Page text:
Last year as I faced my 33rd birthday, it seemed like a good time to sit down and make a list of financial goals. Some were instantly doable, like spending less on food. (Goodbye, $7 organic strawberries.) Others were more ambitious: sock away enough cash for a down payment on an apartment; build a savings account for fun grown-up stuff like buying last-minute plane tickets to Tahoe.
The problem: These things required more money than I was making. The other problem: In this economy, it wasn't realistic to expect a huge raise. Suddenly, my future started to look like an ever-narrowing tunnel. Without a big increase in cash flow, how was my amazing life supposed to start? Obviously, I was doomed.
I loved my job, I loved my boss, but I'd spent my 20s closing up shop at the office every night when I knew I should have been playing harder and taking more risks. I'd built a career I was proud of, but realized I couldn't view a paycheck as my ultimate reward.
Finally, I made an executive decision. I'd give myself a happiness raise and bring into my life more of the good things that money can't buy (and that I'd been denying myself), and less of the stuff that didn't have much real value.
The first step was to do a serious accounting, calculating where I'd been spending my time and energy and noting how much joy I was netting on a daily basis. The results didn't surprise me: so many have-tos and must-dos, so few moments of real bliss.
I instituted a new rule: Anytime the word should flashed across my mind, I hit the brakes. Did I really want to attend this baby shower or join that book club? Often I didn't—so I respectfully said no, and found that the world didn't end.
Then there was my health. I'd been trying to lose weight for years, and I'd had some success, but at the expense of my happiness (and my bank account). I dutifully joined a gym and then stopped going. Because that wasn't a big enough source of shame, I spend more money to join another—and didn't go there, either. I finally let myself admit that I hated boot camp classes and pounding along a treadmill, so I quit and sign up for $12 Greek dancing lessons. I got back in the pool and swam laps, giving my body a taste of weightlessness. I also stopped counting the calories in blueberries. I threw out my scale. The result: I dropped four dress sizes. When I focused on pleasure in other areas of my life, I had less time to think about food and more desire to get up and move. And it wasn't torture—it was fun.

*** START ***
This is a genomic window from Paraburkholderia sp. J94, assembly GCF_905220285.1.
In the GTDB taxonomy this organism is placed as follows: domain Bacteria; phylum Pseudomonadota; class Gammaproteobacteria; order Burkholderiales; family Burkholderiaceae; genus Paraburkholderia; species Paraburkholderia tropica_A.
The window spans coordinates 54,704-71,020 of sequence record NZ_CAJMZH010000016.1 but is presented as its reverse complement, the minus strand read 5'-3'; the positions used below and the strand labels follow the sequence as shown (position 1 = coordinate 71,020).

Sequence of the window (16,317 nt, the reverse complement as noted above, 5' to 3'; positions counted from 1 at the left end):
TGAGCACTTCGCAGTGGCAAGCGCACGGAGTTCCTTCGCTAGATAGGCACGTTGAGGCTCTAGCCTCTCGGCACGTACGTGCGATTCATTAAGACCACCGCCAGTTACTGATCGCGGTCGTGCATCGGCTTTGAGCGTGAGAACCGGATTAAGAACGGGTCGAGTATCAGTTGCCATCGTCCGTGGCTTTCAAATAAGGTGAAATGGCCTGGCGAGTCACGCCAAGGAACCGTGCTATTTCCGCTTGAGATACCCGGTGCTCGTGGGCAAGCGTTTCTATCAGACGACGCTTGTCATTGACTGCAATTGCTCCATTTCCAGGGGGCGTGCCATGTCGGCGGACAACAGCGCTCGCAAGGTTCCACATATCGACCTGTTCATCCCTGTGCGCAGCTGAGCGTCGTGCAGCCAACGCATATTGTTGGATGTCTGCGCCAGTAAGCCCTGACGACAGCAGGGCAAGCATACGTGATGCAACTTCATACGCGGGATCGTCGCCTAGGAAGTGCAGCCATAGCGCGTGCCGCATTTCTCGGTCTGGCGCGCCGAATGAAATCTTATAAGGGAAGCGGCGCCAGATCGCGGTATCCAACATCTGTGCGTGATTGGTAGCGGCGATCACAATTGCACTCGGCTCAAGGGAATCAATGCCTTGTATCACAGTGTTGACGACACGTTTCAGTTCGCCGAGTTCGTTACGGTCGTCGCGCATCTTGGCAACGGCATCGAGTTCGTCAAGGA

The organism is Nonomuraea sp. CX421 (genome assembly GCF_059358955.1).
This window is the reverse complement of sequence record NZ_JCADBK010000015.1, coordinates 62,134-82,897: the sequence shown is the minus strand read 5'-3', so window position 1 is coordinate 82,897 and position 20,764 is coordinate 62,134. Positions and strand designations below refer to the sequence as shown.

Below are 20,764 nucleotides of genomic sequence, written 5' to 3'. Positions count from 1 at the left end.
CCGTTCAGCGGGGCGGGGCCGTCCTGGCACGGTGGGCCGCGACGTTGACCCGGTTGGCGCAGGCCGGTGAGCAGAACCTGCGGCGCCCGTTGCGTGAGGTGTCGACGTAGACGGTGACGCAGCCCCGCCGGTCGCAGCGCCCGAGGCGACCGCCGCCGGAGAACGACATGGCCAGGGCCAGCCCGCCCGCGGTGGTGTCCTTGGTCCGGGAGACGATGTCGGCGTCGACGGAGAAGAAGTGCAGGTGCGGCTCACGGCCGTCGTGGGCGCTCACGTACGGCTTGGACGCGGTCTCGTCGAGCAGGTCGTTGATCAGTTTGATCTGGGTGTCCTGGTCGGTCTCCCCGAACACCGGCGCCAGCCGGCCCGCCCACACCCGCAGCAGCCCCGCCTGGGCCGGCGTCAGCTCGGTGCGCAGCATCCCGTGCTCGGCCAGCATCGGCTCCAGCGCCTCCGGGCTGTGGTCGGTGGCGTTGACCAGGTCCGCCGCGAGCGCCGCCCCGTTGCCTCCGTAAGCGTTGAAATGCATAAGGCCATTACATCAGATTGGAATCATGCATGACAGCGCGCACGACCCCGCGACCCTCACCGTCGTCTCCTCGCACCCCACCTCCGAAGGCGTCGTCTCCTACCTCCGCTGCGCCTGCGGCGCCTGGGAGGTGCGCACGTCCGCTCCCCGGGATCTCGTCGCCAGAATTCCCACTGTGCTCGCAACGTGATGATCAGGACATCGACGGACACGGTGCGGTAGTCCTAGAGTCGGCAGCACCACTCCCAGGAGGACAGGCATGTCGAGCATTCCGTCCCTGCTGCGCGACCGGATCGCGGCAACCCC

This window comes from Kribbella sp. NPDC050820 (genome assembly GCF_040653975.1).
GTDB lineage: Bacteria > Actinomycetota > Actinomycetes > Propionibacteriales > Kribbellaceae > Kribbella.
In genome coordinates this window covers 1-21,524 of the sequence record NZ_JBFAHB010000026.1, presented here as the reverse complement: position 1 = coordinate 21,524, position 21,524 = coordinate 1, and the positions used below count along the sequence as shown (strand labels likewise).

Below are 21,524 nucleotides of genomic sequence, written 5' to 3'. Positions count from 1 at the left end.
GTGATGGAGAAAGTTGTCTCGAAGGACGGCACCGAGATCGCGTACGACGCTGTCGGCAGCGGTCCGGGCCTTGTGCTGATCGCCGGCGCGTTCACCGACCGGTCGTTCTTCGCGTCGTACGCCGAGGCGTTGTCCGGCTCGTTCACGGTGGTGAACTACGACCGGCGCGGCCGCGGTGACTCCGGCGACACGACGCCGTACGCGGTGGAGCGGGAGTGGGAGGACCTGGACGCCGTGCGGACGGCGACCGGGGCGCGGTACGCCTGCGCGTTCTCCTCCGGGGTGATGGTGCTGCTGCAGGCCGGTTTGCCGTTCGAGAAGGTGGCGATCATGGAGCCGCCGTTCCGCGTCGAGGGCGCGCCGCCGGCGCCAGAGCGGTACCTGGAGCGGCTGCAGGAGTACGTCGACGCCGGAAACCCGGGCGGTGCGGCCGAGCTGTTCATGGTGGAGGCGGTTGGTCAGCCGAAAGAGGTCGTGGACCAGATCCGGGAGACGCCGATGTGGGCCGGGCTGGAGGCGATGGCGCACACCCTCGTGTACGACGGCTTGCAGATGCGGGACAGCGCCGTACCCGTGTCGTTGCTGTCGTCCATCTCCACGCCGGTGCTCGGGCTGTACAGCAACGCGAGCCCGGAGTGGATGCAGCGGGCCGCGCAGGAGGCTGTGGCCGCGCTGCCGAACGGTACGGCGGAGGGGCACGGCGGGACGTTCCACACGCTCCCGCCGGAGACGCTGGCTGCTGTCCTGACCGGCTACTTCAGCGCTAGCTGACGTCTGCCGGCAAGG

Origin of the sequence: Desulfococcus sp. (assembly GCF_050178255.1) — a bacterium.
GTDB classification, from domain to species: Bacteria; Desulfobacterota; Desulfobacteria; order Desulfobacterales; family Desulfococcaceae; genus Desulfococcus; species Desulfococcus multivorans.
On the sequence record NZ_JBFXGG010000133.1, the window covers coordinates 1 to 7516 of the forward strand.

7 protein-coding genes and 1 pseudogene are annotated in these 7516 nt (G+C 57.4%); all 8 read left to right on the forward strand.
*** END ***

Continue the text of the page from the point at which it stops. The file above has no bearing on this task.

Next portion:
Once I stopped wasting energy on things I didn't want to do, I suddenly had headspace for all those things I used to say I didn't have time for, like a love life. The idea of dating—the thought of losing my independence, letting someone else see my imperfections—really scared me. But I pushed past the fear and created a profile on EligibleGreeks.com, the Match.com for Greek people. The first man who e-mailed me and didn't seem completely crazy lived across the country in Southern California. There was a time when I would have let his message wither in my in-box. (He's from L.A.! Long distance never works! He wears those weird wraparound sunglasses!) But this time I wrote back.
We traded messages for a month, and then an unexpected work trip brought me to L.A. (Side note: When you invest in your happiness, the universe has a way of matching your contributions.) We planned to meet for dinner; I planned to have no expectations. But once I got over my initial nervousness, I talked more easily with him than I had with anyone I'd met in years. The night went so well, he asked me to extend my trip.
Our story didn't have a fairy-tale ending, but no matter. I had taken a risk and learned that if I needed to, I could get comfortable with being uncomfortable. Even more important, I realized something I think I'd known all along: "I'm not made of money, and neither is my happiness". And I don't need to add to my bank account to invest in my life.
Margarita Bertsos is a writer and editor in New York City.